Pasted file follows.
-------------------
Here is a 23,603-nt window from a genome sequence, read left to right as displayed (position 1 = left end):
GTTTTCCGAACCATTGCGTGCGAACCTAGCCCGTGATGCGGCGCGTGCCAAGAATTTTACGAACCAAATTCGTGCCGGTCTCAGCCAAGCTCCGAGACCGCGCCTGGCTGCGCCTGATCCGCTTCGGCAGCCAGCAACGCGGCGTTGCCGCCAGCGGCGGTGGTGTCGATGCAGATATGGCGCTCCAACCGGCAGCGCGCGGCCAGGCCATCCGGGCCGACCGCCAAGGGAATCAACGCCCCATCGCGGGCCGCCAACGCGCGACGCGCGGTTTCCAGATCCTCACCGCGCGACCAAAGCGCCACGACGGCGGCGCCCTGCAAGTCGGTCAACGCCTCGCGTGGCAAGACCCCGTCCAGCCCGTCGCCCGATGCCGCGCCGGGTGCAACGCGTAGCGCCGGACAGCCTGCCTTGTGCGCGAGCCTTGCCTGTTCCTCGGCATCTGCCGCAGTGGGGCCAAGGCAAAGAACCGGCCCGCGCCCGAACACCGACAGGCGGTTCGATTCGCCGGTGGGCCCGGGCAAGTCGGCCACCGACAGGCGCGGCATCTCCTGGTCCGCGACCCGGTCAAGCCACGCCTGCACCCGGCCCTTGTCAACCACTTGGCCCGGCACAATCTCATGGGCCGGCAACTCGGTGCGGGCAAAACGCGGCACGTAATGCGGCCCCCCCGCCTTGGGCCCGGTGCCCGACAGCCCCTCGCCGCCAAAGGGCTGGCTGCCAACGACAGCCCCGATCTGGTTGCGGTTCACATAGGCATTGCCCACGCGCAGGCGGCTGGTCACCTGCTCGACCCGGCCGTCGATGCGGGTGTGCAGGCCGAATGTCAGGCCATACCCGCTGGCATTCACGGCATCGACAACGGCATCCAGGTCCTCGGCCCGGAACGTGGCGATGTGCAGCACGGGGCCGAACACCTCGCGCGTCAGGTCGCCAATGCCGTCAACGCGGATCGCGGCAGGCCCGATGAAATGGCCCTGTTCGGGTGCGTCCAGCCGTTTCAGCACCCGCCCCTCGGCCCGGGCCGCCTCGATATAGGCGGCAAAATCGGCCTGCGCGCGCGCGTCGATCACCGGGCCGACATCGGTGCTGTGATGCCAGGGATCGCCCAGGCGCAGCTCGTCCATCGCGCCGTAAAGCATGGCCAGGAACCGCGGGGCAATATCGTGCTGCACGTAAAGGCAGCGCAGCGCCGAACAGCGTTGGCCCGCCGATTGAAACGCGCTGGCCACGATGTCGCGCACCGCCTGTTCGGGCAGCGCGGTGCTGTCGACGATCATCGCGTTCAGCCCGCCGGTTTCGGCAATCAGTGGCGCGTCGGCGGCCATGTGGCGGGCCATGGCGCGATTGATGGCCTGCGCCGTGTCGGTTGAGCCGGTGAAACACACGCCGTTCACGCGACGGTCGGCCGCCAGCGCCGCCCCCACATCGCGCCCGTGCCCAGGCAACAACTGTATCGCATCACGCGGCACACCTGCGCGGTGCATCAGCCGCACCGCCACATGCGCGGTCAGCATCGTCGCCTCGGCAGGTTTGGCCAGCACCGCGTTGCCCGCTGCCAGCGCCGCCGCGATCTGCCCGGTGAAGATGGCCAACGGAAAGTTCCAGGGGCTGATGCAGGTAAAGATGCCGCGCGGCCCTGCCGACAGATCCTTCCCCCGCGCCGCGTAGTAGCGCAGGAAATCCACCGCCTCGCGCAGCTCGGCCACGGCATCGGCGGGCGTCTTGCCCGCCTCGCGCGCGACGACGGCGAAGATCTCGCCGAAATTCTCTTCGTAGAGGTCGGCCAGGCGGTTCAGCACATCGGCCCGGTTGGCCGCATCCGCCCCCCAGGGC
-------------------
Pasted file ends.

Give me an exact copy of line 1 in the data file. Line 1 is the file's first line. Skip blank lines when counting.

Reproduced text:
Here is a 23,603-nt window from a genome sequence, read left to right as displayed (position 1 = left end):